..."easy to use" is good? That's not thinking: that's just "going with the flow" and accepting what Steve Jobs says is good as being so. What's so great about being beholden to Apple? How is that good and Microsoft evil? Or Google? etc etc I'm not saying people shouldn't "choose" their monopoly - just don't label everything that Apple does as automatically good. Believe it or not, some of us don't actually LIKE the Apple design or ethos...
        IslandBoy_77
      • iTunes... quality? HAHAHAHAHA!

        (wipes eyes from laughing)

        I have an iPhone and a Zune.

        The iPhone has a fantastic interface, and I love how easy the AppStore is to use.

        However, iTunes is the biggest pile of steaming crap I've ever had to install on my computer! The Zune client software runs circles around it.

        With iTunes, I can't configure which directories to monitor and which ones to ignore. It pops up all the time when I'm moving multimedia files around. It can't recognize when I've moved a file from one directory to another... it leaves "broken" links to the old location, which I have to manually fix. It is terribly slow, bloated, and hard to use.

        The Zune software, in comparison to iTunes, is actually very nice. It has a cleaner design that just works (in fact, it feels more like an Apple product than iTunes!). I can configure it to watch different types of files (audio vs video) in different directories... allowing me to test downloaded multimedia files before putting them in my "library".

        I would happily remove iTunes if I could. I love the iPhone, but iTunes is a boat anchor.
        dominigan
  • Mindshare like they did with AppleTV?

    :O
    John Zern
    • Sure

      After all, people still talk about Apple TV, good and bad. Competing products from WD, Seagate and LaCie get maybe a one paragraph mention, which almost always compares them to Apple's offering, then are immediately forgotten.

      Didn't Ballmer wave around a tablet PC that no one is talking about? Apple already owns the mindshare in tablets and they haven't even announced one yet.
      oncall
      • I wouldn't say that

        Nobody talks about AppleTV except in the sense that it hasn't done well. Nobody talks about the Macbook Air either.

        Yet they still talk about netbooks.

        No Apple mind share, there. It's one thing to have it for 5 minutes, a different thing altogether in keeping it.
        AllKnowingAllSeeing
        • If you did a ramdom search

          Of just how many times Apple TV pops up in tech blogs and discussions you would see just how much Mindshare it has. Even if you are correct that Apple TV only is brought up in order to talk about how it hasn't done well, it is brought up, often. It even came up in discussion here, in an article of no particular relation to Apple TV (because it was on John's mind for whatever reason). Apple TV's direct competitors never EVER mentioned, and I'd wager a lot of folks here would have to visit the companies web sites to even find out the names of competing "Apple TV like" devices.

          Here is Mindshare defined as best as I could find:
          "Informal measure of the amount of talk, mention, or reference an idea, firm, or product generates in public or media."
          http://www.businessdictionary.com/definition/mindshare.html
          Notice that definition makes no mention of whether the product sells well.
          oncall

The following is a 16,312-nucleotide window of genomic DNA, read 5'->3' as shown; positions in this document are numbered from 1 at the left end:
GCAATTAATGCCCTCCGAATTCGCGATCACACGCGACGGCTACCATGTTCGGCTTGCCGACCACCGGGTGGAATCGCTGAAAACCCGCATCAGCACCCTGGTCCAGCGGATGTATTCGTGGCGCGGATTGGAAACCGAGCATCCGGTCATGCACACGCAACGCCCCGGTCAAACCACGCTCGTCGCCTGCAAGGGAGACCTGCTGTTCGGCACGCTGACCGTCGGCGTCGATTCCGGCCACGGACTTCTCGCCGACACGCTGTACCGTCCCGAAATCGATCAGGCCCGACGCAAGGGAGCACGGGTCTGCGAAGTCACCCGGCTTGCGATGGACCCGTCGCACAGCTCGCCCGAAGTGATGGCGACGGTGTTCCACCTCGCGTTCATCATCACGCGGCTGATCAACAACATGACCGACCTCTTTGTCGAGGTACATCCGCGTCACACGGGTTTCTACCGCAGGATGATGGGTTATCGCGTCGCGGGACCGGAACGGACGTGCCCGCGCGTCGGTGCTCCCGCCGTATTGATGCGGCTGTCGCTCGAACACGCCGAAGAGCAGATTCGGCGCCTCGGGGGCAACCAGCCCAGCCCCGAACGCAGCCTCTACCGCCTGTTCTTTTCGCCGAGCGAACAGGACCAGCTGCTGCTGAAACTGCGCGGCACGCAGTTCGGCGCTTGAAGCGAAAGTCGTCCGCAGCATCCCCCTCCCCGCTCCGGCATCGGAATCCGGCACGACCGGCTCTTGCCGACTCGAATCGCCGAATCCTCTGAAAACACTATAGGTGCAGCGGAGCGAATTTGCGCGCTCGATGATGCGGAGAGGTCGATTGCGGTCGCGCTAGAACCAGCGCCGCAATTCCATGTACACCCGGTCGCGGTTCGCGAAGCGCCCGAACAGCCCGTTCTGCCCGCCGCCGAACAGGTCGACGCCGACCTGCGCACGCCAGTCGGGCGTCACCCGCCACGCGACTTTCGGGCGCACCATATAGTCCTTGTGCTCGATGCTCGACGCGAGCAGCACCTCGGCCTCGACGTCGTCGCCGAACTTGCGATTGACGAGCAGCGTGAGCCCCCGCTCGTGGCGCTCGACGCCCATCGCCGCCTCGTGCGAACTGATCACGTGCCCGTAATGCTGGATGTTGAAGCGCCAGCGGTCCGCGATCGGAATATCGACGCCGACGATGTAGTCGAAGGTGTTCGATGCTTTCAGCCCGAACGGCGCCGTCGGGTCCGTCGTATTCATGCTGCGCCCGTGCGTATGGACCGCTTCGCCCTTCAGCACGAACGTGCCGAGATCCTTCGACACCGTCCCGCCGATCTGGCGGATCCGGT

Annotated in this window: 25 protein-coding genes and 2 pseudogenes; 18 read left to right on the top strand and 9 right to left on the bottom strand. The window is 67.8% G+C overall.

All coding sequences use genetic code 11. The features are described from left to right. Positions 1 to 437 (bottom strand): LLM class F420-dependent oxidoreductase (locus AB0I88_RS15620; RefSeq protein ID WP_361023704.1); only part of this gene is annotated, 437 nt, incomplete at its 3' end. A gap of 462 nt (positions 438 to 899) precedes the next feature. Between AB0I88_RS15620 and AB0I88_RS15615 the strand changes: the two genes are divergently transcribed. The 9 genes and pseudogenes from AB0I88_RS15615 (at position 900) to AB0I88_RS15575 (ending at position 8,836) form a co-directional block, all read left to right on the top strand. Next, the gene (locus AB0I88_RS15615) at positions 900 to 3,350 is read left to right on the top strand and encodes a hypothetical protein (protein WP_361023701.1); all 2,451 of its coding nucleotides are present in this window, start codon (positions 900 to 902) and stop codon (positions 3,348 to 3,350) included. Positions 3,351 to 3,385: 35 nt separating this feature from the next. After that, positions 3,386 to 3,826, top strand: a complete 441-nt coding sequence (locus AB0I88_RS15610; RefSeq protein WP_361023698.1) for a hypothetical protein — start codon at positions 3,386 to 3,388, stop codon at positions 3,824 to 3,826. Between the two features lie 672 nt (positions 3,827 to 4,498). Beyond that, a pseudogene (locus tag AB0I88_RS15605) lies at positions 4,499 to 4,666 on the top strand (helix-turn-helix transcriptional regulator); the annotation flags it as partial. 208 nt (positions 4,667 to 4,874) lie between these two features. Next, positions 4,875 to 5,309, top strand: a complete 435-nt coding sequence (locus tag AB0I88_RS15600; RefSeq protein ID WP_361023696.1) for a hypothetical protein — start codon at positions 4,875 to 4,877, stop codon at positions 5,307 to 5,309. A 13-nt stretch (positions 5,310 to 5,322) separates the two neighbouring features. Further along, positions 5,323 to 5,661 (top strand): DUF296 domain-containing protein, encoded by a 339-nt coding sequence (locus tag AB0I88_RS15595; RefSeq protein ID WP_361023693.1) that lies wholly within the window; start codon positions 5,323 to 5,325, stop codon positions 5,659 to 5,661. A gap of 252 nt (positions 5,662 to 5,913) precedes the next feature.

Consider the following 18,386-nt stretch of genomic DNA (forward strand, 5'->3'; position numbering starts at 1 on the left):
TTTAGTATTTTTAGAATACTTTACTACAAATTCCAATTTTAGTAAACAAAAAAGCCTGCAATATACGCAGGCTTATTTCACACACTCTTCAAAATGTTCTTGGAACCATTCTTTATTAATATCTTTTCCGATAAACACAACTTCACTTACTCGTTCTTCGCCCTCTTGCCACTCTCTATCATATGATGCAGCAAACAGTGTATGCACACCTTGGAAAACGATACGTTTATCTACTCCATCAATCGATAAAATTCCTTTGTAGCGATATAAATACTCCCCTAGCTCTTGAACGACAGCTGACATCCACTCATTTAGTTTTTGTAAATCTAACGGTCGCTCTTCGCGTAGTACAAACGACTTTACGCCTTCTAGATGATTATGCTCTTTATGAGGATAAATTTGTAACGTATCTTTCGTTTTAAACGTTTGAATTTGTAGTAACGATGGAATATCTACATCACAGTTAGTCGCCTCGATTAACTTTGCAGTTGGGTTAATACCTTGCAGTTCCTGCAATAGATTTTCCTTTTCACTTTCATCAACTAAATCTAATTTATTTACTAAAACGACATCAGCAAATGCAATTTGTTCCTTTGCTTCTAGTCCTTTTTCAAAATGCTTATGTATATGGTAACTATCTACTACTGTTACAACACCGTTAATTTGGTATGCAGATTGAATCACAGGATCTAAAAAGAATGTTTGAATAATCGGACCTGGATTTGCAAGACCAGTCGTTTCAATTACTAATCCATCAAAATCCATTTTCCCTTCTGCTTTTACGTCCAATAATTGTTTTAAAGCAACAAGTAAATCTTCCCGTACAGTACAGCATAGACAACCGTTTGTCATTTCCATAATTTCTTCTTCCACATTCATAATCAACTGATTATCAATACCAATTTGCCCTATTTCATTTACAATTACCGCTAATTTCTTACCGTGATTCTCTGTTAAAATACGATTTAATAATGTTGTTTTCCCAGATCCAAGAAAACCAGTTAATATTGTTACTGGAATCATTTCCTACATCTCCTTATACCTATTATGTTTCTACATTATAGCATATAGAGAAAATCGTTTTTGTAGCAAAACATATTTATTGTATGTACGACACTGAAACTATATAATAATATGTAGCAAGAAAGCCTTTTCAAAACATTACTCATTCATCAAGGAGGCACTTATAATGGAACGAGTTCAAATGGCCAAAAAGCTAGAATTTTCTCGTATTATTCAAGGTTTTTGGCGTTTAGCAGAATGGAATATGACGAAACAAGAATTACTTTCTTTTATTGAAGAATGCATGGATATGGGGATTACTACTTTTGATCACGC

• On on blogs

            Apple TV and other failed overhyped Apple stuff, like the soon-to-be-still-born tablet, have mindshare only among the tech bloggers.

            Asking about an Apple tablet draws BLANKS in the general audience. Most people have no clue, never heard of it. Most people ask about which laptop or netbook to buy.
            OxBAADFOOD
          • I'll tell ya what

            "Asking about an Apple tablet draws BLANKS in the general audience."

            Arguing over the popularity of a product no one here has seen, and hasn't even been officially announced, is tedious. We can talk again next weekend and see if your statement still holds true. The current crop of tablet PC's are no-news items, so we have a baseline.
            oncall
          • Of course, you assume the AppleTV has failed.

            However, unlike the Cube which did fail, Apple TV is still available for
            purchase and has received a number of updates that make it even
            more functional for the purpose it was created. The MacBook Air is
            also still available, despite all the pundits' claims of failure.

            True, asking about an Apple tablet draws blanks from the general
            public. Why? Because there has been no official announcement or
            advertising for the device; only people in the tech world who pay
            attention to such things even think that's what SJ's announcing this
            week. Well, and those who read CNN. On the other hand, once the
            announcement is made, will those same people be as ignorant? Or will
            they be wanting to find out as much as possible about the new device
            prior to its release?

            Yes, they ask about which laptop or netbook to buy, now--but what
            happens if this new device supersedes the existing ones on certain
            levels? I, for one, think that if this thing is as well thought out as the
            iPhone is, it could replace a huge proportion of those in both the
            consumer and the enterprise market. This is one reason, I think, why
            almost all of Apple's laptops are now called 'Pro'; only pros will need
            the power and functionality of a full version of OS X on a portable
            device. Of course, I could be wrong. We'll just have to see.
            Vulpinemac